Mr Carswell added: “I am fascinated by this because one of the implications is that we could have an FTA with North America fairly soon.
“But there is an interesting question.
“Imagine you are a German car manufacturer and you have already seen a 5 to a 7 percent decline in the European car market.
“But in a few years time, you realise that if you relocate your factory to Sunderland, you will be able to sell your Audis, Mercedes tariff free to the US.
“That is why I think a trade deal with the US is so important and so significant.
“Up until now the assumption on the EU side side has been that this is zero sum game.
“An economy of 65 million people against an economy of 500 million people.
“It is not.
“That’s not how trade works.”
According to Mr Carswell, Britain could strike an FTA with the US by November 2020 – a month before the end of the transition period with the bloc.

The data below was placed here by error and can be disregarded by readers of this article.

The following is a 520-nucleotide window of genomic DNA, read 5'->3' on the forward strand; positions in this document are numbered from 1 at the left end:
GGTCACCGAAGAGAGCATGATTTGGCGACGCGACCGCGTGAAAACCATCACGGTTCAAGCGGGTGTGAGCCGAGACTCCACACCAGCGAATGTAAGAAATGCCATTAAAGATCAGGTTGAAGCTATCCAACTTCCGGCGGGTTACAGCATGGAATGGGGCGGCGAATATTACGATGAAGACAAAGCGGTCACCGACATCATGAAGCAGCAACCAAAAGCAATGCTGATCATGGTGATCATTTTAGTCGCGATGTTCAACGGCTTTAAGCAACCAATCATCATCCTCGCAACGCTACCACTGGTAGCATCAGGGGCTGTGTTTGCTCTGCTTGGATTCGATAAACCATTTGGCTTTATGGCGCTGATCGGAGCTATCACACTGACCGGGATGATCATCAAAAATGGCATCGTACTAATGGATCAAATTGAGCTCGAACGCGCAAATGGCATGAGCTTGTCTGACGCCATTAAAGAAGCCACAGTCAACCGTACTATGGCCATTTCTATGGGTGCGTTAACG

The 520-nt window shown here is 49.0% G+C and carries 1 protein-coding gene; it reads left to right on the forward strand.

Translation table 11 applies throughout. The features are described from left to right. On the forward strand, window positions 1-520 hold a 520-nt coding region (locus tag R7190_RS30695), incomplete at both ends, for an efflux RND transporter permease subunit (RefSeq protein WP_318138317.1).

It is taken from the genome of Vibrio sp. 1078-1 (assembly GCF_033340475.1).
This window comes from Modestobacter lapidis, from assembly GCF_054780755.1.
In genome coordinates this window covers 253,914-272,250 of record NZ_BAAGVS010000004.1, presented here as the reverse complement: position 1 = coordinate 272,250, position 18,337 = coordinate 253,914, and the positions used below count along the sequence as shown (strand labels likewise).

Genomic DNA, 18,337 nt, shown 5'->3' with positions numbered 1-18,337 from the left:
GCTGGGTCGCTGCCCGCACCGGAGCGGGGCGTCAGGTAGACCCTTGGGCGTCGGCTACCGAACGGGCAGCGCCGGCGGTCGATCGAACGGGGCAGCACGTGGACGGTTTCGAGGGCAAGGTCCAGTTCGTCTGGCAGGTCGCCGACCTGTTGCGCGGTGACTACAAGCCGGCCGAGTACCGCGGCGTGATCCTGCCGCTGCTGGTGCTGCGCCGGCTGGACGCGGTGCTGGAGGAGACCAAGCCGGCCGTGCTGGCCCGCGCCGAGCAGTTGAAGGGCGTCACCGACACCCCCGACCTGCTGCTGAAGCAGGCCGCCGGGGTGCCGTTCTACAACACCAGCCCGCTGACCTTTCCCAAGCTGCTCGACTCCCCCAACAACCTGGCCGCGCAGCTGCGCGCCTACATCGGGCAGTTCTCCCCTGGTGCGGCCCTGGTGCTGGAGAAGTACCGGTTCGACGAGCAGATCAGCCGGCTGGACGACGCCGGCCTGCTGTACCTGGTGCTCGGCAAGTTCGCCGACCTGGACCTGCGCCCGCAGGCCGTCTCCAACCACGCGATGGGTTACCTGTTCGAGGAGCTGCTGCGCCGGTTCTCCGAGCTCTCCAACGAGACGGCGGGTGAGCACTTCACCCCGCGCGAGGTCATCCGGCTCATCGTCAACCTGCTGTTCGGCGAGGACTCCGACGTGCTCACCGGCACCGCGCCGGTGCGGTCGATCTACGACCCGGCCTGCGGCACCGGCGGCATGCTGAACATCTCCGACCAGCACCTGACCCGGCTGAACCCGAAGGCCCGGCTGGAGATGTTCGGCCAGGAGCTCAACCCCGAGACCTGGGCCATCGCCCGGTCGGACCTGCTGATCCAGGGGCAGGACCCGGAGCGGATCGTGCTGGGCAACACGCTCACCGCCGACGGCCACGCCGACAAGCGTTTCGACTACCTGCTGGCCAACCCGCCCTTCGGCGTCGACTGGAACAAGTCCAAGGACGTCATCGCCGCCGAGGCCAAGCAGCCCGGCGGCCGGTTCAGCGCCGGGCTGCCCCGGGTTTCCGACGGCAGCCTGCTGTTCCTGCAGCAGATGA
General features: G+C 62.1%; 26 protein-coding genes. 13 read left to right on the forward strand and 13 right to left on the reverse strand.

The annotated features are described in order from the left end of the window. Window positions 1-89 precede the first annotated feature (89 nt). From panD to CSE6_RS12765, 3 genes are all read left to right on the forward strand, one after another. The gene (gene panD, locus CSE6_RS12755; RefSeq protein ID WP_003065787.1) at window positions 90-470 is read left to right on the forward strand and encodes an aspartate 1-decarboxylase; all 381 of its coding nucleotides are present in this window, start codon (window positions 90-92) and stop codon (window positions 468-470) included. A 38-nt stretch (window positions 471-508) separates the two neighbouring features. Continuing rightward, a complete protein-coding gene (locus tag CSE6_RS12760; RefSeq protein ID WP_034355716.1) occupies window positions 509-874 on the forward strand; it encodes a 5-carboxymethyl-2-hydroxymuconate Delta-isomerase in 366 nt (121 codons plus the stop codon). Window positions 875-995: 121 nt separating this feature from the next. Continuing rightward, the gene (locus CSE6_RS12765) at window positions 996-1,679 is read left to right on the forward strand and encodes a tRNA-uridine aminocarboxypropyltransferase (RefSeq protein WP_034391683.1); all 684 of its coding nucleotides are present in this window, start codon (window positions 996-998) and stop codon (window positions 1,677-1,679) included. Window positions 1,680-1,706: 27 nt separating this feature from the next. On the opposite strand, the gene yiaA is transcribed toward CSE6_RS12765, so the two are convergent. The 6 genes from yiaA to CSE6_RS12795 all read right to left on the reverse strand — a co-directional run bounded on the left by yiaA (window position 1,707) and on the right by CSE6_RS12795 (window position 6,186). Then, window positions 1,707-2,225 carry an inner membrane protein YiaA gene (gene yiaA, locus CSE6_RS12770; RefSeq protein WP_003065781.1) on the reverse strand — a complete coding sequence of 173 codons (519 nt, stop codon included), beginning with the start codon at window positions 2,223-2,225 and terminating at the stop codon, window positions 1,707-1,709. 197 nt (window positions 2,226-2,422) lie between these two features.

In this way, US President Donald Trump could deliver a blow to Mrs Merkel and Mr Macron as closer ties between Washington and London as the opportunity of “dethroning” London will be scuppered if a US trade deal is agreed.
However, coronavirus fears dealt a blow to the UK’s trade ambitions after a delegation of six US states cancelled this week’s visit.
Representatives of Virginia, Tennessee, Georgia, Mississippi, Maryland and Oregon were meant to meet Department of International Trade (DIT) officials to discuss opportunities for state-level agreements with the UK.
But talks between the two sides have been postponed due to fears about the global outbreak.
The teams had planned a dinner of oysters and Guinness on St Patrick’s Day, but this has also been called off.
Allie Renison, head of EU and trade policy at the Institute of Directors, said the outbreak had come at an unfortunate time for the Government, which aspires to create a “Global Britain” through trade deals post-Brexit.
She said: “If this becomes the new normal that becomes a huge issue for the Government in terms of trying to match the narrative with the ambition.”